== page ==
Wouldn’t it be nice if work (and, let’s be honest, life in general) were seamless and simple at all times? Trust us, we know that the trucking industry, in particular, is rife with challenges, especially in the current environment.
With that said, though, challenges within trucking and logistics overall aren’t insurmountable. They’re speed bumps rather than dead ends, so to speak.
The first step in solving the problems within the industry is knowing what they are. Sounds simple enough, right? But for many trucking carriers, gaining a true understanding of the problems drivers are facing is a challenge in and of itself.
Without gaining the perspective of the professional drivers themselves, carriers base decisions that impact those drivers on their own assumptions. This perpetuates the retention problem that has plagued the industry for years.
What’s the solution? Offer your drivers a truly meaningful way to share their feedback. Having that feedback will help your company overcome common challenges and benefit your retention efforts. Read on to learn how.
The problem >> In an ideal world, drivers would be able to move freight from point A to point B without hiccups along the way. They’d be compensated appropriately for all the time spent on the road, secure in the knowledge that no time was wasted or unpaid for.
But the reality looks much different! Each day they’re on the road, drivers face challenges that impede the work they do. While some are largely beyond our control, like inclement weather or a rise in COVID-19 cases, many of these problems are the result of inefficient practices related to traffic, customers, and vendors.
How feedback helps >> Because the decision-makers for most companies are often detached from the everyday work, getting the insight of the drivers who are in the weeds each day is essential to impacting change.
“Drivers are the eyes and ears of the company,” says Katie Love, Marketing Manager at WorkHound. “They can provide insight that a company’s own telematics can’t provide. Drivers are seeing things in real-time and can provide critical feedback to help drive improvements.”
The problem >> Ask anyone who’s been around the trucking industry for any length of time, and they’ll tell you there’s definitely a gap between what companies think they’ve communicated with drivers and what the drivers actually heard.
When drivers don’t get the information they need, whether on the front end during the hiring process or at another point during their employment, it’s almost certain that expectations won’t be met — either on the part of the driver or on the part of the company.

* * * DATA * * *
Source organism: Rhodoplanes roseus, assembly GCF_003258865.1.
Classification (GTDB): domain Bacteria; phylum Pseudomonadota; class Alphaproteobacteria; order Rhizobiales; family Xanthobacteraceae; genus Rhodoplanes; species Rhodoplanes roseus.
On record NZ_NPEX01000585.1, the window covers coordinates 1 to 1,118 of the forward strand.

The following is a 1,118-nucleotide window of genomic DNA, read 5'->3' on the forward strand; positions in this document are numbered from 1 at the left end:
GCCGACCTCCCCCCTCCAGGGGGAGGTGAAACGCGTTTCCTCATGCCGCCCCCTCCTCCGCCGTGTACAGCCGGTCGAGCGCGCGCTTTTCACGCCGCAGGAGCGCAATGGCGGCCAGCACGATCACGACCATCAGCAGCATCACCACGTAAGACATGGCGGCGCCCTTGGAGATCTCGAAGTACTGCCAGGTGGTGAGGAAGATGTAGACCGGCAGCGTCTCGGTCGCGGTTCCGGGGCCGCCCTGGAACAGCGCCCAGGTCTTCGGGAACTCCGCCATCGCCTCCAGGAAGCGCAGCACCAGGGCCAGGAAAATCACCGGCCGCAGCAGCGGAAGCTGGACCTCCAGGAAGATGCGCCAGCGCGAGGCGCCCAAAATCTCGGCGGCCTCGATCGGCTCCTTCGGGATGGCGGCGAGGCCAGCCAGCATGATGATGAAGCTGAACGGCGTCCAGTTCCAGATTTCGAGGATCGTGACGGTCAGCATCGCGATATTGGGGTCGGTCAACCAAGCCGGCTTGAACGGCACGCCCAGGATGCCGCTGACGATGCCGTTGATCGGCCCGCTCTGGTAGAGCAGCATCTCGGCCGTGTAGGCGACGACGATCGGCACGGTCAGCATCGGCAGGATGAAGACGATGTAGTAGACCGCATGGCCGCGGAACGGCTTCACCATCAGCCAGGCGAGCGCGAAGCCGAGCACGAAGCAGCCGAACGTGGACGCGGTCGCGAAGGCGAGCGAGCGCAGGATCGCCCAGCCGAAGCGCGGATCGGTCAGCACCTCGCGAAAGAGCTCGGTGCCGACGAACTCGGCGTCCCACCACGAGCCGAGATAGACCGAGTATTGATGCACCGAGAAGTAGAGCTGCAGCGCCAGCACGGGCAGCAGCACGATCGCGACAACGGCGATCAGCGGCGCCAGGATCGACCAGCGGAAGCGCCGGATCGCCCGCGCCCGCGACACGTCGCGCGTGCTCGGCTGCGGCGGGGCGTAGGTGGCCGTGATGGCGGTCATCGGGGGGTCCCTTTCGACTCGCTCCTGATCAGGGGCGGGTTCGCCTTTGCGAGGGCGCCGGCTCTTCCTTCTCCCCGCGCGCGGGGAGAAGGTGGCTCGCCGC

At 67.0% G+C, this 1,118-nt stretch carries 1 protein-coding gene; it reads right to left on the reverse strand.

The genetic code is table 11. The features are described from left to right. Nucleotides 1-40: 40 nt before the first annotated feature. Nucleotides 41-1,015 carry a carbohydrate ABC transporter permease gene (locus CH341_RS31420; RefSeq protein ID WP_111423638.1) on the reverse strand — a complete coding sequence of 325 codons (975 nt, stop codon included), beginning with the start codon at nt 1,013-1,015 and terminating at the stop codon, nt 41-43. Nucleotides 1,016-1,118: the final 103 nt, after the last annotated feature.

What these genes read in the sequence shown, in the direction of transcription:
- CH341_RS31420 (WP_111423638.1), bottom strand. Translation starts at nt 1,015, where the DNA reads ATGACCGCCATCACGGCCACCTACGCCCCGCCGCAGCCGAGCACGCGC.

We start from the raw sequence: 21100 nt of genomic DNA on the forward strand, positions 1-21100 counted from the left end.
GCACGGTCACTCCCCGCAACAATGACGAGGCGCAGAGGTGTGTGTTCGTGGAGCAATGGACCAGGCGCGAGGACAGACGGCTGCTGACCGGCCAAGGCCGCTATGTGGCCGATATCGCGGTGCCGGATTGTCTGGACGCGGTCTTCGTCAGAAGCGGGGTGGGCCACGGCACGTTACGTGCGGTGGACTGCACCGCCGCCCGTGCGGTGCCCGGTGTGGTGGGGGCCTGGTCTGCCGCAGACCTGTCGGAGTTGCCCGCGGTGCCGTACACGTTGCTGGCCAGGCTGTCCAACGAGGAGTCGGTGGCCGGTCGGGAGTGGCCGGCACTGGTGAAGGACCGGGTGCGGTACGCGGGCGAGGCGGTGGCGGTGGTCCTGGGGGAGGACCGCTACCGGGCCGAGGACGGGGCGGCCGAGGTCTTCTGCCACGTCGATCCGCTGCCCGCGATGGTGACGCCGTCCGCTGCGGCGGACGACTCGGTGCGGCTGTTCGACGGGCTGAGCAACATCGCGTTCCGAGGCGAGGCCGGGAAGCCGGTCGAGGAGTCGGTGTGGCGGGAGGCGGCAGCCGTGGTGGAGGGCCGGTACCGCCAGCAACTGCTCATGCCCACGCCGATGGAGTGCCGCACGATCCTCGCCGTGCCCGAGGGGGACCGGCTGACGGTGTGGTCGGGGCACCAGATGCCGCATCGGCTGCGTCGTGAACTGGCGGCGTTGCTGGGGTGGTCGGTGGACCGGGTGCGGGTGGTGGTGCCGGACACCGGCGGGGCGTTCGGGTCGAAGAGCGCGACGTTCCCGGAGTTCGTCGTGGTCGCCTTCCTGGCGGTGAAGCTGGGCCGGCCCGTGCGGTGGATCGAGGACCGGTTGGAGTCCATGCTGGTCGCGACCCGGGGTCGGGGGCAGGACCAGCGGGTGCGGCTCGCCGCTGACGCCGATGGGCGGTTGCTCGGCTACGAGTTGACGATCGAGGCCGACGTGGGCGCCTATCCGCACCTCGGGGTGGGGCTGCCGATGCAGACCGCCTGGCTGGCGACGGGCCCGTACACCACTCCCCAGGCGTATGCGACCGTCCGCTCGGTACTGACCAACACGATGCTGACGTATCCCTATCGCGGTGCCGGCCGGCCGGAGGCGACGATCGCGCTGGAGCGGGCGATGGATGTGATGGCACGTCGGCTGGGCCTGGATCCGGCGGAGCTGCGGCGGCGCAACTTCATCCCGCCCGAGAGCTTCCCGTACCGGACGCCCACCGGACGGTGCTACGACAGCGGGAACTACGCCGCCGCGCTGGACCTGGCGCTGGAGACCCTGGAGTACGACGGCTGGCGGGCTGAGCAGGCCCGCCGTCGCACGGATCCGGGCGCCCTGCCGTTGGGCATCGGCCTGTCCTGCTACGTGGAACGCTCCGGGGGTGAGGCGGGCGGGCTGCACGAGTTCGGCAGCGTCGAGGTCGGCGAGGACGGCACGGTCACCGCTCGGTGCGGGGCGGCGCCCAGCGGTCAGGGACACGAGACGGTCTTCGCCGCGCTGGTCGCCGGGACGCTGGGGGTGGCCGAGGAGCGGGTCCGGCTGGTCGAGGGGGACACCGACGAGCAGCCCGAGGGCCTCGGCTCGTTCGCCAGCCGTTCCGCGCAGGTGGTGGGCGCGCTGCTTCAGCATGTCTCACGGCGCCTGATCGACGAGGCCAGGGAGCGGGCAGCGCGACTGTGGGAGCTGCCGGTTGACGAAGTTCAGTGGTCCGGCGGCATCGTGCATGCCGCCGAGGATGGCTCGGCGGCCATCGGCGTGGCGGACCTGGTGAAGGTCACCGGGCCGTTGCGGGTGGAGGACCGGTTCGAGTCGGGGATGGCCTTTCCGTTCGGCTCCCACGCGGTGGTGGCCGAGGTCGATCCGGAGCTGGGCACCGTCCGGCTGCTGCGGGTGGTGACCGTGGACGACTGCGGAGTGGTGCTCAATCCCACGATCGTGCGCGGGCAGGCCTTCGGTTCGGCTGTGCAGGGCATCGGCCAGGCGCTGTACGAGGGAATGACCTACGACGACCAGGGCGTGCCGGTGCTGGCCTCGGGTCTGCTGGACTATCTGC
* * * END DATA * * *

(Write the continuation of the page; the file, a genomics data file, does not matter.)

How feedback helps >> While there’s a consensus that there’s a communication gap, there is no definitive answer on where that gap occurs. It actually differs quite a bit from company to company and even in individual cases within the same company.
“Having the ability to offer feedback is a way to improve communication,” Love says. “Companies know that expectations aren’t aligned. Feedback helps carriers identify exactly where those expectations aren’t matching up — sometimes it’s in recruiting, but sometimes it’s in the shop or in some other aspect of the company. Knowing where the gap is occurring can help carriers find a better way to share information and expectations.”
The problem >> Drivers are on the road nearly every day. That means they face working conditions unlike those faced by the vast majority of Americans. In many cases, those working conditions are less than optimal.
As they travel from place to place, drivers see a wide range of conditions, whether they’re visiting their company’s own facilities or making a drop or pickup at a client warehouse or freight depot. Beyond physical locations outside their vehicles, drivers operating carrier-owned equipment may also experience equipment deficits that can lead to dangerous conditions or valuable time spent off the road.
How feedback helps >> This is another circumstance where the “powers that be” are detached from the everyday realities — and where having the real-time insights of drivers is important. In fact, gaining perspective from those exposed to the working conditions can be eye-opening at times.
“As an example here, driver feedback has demonstrated that some terminals don’t have facilities for women,” Love says. “It doesn’t come up often with an open-door policy, because drivers just expect that there isn’t going to be access to what they need. As it’s started to come up in driver feedback, it’s really served as a way to provide equal conditions for female drivers. That goes to show the impact of actually asking drivers what they’re experiencing.”
Facing a persistent retention problem and ready to make meaningful change? Offer your drivers a way to share their voice. Sign up for a free demo to learn how WorkHound can help!